Who was the Marquis de Sade really

The Marquis de Sade, who died two centuries ago (2 December 1814), lived a turbulent life. He was born into an aristocratic Provençal family, enjoying all the privileges of the ancient régime before it took against him, he kept his head through the French Revolution and died, aged 74, in a lunatic asylum.

Marquis de Sade spent most of his adult life under lock and key: if they couldn’t get him for being bad, being mad would do. In his final miserable years, Sade was an obese, despised and penniless social outcast. Yet soon after his death in 1814 his reputation began to climb. He was claimed as a hero by writers and artists in 1839, he was hailed as one of the glories of France a martyr

His most notorious work, The 120 Days of Sodom, has been bought for seven million euros; Sade’s bizarre psychopathy and life story, as much as his gruelling writings, Patrick Melrose grows up in the shadow of Sade’s chateau, with a violent, abusive father who could have walked straight from the pages of Sade’s 1791 novel Justine. For over 150 years, the Sade family regarded their notorious ancestor as a dirty secret:

In order to know virtue, we must first acquaint ourselves with vice

Sade’s father, the Comte de Sade, and his uncle, the very Abbé, were known for their debaucheries. But from his twenties on, the handsome young __marquis de sade __caused alarm with his perverse antics. Most disturbingly, for an age of rigid class distinctions, he disliked his fellow aristocrats, preferring to go whoring with his hunky valet, sodomising and being sodomised by him in his turn or masturbating him, watched by prostitutes.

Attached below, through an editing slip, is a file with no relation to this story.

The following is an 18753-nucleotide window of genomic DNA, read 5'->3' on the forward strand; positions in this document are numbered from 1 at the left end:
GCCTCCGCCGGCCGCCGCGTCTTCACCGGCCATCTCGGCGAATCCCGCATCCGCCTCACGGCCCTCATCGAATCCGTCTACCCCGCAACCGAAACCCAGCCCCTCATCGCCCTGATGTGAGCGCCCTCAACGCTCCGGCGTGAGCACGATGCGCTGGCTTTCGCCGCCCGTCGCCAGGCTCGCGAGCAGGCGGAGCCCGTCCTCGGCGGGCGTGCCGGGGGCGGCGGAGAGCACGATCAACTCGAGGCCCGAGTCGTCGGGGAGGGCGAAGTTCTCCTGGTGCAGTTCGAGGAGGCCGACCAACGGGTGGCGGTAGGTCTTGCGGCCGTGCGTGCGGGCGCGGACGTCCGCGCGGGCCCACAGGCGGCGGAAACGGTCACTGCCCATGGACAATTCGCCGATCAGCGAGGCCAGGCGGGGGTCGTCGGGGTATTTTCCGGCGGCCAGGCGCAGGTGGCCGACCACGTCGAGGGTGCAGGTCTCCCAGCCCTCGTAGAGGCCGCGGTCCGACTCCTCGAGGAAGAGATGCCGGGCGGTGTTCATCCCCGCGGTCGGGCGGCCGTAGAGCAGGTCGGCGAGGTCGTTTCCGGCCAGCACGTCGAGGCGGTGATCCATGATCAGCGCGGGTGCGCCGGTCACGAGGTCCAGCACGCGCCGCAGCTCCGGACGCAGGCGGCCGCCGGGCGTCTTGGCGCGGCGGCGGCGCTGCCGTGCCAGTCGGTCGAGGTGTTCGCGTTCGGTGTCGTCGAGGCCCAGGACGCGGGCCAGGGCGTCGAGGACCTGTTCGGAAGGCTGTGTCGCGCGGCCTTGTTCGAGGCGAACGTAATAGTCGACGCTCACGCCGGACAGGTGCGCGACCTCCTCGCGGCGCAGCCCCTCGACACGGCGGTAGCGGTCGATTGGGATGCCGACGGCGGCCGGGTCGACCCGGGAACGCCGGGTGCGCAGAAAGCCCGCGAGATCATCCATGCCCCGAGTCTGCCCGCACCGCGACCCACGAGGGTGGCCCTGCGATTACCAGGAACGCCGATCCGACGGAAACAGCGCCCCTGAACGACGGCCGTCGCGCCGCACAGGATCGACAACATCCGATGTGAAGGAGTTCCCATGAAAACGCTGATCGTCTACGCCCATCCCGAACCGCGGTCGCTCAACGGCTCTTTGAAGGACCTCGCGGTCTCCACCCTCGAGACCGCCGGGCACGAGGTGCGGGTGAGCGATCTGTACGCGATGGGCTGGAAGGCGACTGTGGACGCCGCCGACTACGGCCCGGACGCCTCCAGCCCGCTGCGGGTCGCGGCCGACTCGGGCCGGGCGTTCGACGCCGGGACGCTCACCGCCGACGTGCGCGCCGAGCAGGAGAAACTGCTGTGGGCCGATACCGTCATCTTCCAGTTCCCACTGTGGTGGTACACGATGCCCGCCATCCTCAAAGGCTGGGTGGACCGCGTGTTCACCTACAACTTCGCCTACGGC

Sade’s sexual energies were released into reams of fiction, more resembling horror than pornography. It’s hard to imagine anyone getting off on Sades works his grim subject matter included paedophilia, murder and coprophilia. (He gave prostitutes pills intended to bring on flatulence, and then crouched expectantly under their buttocks.)

Marquis de Sade’s distress at his confinement, combined with his sense of entitlement, sexual peculiarities, hatred of religion and an obsession with numerology, gave rise to his precisely ordered fantasies of lust, omnipotence, cruelty and revenge fantasies that some argue prefigure Nazism.

In many ways, The Marquis de Sade was a startlingly modern thinker. He despised the notion that women were merely vessels for procreation and celebrated their orgasmic potential. His laying bare of institutional misogyny made him a paradoxical hero for some feminists. Angela Carter wrote a book on him called The Sadeian Woman.

In order to know virtue, we must first acquaint ourselves with vice. It is always by way of pain one arrives at pleasure. xxxx

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